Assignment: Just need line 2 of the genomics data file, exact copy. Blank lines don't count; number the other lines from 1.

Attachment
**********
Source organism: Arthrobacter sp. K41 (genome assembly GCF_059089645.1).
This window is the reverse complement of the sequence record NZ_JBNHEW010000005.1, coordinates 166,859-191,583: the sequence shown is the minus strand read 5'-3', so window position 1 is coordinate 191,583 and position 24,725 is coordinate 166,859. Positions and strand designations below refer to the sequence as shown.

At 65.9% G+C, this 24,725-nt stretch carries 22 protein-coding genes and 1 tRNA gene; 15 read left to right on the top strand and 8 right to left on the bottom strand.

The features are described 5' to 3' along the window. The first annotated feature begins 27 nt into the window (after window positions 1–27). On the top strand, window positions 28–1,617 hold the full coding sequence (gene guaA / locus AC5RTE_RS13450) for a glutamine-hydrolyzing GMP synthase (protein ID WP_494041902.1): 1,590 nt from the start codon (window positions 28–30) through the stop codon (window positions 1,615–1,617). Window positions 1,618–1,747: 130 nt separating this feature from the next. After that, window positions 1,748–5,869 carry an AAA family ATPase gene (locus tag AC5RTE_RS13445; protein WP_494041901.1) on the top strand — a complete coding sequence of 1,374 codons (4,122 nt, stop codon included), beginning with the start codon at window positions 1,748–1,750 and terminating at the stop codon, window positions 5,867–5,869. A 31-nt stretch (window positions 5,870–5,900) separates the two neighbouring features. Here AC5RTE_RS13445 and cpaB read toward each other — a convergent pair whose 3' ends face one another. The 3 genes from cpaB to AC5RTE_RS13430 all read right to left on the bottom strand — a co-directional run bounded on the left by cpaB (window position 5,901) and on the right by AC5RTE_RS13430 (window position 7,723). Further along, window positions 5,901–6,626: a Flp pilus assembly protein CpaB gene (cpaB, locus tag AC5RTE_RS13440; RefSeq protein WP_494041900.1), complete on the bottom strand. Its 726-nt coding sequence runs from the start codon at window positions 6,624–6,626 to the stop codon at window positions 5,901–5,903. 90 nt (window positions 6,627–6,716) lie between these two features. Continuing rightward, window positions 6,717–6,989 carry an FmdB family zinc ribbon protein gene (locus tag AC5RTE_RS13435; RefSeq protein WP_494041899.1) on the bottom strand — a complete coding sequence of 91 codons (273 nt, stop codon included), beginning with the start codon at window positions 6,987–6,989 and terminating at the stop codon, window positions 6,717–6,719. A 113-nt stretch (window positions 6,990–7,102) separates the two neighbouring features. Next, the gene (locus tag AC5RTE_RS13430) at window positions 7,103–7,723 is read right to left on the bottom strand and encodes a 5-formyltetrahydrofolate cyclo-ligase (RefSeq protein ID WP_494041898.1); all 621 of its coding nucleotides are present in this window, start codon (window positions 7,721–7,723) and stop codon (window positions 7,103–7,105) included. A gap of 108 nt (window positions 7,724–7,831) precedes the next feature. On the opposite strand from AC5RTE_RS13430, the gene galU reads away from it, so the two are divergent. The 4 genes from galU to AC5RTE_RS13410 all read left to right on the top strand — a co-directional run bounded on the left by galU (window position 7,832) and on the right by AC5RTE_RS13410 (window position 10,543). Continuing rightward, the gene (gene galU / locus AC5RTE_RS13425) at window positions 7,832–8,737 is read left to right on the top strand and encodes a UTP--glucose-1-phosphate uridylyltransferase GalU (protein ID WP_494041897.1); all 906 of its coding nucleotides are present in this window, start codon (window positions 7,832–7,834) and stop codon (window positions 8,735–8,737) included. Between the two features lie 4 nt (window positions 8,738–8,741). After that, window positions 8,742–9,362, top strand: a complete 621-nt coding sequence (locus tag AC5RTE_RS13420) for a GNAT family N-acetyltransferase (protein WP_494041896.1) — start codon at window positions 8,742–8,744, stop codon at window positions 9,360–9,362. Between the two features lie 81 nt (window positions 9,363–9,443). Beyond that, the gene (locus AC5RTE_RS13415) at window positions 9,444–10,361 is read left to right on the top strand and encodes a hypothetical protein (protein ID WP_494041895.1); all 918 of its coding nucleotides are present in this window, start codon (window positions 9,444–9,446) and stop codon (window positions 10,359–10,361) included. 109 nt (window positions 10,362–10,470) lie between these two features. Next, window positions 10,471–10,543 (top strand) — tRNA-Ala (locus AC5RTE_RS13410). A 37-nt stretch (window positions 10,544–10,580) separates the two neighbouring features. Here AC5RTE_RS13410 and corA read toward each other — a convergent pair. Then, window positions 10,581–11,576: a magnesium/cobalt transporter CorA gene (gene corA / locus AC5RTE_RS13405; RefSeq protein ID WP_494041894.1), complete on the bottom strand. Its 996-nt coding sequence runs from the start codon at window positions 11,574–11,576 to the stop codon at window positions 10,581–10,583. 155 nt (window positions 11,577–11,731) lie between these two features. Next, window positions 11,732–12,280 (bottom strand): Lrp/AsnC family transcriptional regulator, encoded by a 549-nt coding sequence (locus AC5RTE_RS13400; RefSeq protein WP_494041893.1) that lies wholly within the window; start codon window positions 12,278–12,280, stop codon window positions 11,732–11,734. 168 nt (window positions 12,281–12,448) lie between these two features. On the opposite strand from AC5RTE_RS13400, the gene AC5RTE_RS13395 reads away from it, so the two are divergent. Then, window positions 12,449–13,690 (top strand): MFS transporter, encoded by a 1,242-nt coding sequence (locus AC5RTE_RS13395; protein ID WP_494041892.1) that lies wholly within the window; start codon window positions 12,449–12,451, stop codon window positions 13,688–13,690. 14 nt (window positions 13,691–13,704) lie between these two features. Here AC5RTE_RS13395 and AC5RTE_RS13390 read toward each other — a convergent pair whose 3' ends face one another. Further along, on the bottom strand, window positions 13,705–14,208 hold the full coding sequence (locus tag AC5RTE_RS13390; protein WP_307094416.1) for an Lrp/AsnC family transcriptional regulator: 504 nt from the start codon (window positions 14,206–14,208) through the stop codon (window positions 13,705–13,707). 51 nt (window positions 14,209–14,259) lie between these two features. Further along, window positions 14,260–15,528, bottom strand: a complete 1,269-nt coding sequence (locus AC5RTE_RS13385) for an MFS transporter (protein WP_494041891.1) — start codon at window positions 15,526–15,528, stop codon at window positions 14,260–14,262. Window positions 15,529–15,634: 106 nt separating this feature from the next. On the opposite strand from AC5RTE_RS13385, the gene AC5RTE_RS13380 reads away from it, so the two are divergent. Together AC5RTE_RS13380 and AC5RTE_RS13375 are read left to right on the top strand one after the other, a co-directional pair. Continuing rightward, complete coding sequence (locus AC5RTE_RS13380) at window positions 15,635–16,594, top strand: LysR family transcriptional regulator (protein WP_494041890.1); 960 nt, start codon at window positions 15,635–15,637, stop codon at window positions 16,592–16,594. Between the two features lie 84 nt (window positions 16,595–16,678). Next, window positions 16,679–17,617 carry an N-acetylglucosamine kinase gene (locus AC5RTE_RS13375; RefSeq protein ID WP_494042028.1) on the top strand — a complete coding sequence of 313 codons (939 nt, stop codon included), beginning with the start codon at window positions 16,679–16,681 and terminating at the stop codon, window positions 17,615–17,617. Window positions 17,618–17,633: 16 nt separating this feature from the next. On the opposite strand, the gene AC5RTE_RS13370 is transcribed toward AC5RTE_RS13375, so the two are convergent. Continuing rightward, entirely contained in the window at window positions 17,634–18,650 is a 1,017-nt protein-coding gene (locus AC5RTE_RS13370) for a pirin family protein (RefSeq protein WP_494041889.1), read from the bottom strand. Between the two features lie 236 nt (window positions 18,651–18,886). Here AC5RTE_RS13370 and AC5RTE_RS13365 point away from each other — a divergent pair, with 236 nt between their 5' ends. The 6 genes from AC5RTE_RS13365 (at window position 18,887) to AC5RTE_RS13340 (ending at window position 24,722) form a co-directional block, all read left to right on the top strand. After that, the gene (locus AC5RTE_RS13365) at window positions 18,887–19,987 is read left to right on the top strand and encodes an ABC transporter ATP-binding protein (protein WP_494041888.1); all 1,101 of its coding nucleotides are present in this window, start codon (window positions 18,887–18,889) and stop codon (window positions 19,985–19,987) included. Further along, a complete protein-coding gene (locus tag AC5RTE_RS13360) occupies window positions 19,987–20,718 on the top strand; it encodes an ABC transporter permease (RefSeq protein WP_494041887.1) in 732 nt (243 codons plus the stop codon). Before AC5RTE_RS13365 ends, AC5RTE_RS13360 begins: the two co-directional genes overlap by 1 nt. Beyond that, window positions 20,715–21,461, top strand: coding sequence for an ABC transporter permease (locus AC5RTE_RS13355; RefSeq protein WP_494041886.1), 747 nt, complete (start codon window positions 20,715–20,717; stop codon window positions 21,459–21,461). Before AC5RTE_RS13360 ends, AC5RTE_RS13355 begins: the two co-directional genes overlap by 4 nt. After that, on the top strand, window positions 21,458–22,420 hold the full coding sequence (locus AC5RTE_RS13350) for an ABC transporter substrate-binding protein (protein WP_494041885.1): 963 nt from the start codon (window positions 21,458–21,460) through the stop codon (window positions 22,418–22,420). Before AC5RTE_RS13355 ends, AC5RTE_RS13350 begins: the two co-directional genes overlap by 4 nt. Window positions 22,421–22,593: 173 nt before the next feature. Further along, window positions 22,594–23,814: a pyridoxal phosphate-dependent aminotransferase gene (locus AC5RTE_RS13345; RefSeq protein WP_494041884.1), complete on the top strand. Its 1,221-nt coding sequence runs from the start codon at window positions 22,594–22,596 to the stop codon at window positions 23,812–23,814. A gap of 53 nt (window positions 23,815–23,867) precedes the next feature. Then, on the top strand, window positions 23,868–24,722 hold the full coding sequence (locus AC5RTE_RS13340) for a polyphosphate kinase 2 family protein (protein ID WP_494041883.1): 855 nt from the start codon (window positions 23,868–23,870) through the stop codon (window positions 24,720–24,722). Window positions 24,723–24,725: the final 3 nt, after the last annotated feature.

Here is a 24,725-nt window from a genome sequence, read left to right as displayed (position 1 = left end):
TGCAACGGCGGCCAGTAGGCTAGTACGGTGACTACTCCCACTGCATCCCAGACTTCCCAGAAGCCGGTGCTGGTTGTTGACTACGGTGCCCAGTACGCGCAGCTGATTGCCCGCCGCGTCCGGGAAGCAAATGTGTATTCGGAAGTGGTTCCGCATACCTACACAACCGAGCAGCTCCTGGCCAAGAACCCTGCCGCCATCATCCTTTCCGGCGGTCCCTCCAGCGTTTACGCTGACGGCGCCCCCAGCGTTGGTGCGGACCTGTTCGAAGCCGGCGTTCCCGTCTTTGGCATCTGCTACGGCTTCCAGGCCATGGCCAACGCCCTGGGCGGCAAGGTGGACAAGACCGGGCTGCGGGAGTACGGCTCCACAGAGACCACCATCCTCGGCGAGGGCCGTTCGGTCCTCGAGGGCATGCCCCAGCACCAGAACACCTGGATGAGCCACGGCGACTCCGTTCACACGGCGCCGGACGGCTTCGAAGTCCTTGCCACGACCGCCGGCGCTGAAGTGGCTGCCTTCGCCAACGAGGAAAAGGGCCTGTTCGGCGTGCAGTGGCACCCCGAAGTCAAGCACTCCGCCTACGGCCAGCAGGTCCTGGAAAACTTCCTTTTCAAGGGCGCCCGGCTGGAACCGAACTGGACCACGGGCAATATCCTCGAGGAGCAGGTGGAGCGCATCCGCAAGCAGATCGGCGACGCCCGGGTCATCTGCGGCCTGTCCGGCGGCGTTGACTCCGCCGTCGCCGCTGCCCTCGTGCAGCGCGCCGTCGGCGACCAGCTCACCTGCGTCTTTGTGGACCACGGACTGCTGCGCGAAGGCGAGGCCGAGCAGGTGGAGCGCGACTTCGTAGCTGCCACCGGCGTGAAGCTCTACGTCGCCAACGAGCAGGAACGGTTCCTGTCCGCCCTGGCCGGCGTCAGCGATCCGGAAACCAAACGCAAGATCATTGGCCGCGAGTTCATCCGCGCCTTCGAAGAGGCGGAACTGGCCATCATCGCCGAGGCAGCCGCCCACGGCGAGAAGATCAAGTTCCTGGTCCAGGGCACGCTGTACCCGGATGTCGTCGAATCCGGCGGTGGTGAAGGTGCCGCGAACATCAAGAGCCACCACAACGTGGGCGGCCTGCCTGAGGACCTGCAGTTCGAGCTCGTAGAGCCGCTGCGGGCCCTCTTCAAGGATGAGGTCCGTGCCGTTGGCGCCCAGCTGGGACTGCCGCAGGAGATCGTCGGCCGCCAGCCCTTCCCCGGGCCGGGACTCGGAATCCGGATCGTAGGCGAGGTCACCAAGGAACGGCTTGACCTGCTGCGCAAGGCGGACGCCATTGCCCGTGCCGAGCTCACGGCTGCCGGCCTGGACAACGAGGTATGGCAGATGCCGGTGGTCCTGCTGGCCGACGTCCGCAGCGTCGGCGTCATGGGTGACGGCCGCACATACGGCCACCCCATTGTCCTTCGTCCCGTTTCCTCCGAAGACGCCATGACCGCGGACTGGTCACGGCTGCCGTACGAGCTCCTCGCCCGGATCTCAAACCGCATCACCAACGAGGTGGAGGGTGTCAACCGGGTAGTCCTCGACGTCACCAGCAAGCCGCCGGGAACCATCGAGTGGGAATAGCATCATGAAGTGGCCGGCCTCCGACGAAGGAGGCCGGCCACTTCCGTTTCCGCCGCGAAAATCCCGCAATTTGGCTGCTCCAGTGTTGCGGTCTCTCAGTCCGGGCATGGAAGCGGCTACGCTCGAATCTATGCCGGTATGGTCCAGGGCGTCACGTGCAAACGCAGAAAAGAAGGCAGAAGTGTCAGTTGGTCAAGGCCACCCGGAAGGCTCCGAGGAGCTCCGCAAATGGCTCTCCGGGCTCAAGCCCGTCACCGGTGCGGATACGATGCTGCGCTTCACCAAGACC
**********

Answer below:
This window is the reverse complement of the sequence record NZ_JBNHEW010000005.1, coordinates 166,859-191,583: the sequence shown is the minus strand read 5'-3', so window position 1 is coordinate 191,583 and position 24,725 is coordinate 166,859. Positions and strand designations below refer to the sequence as shown.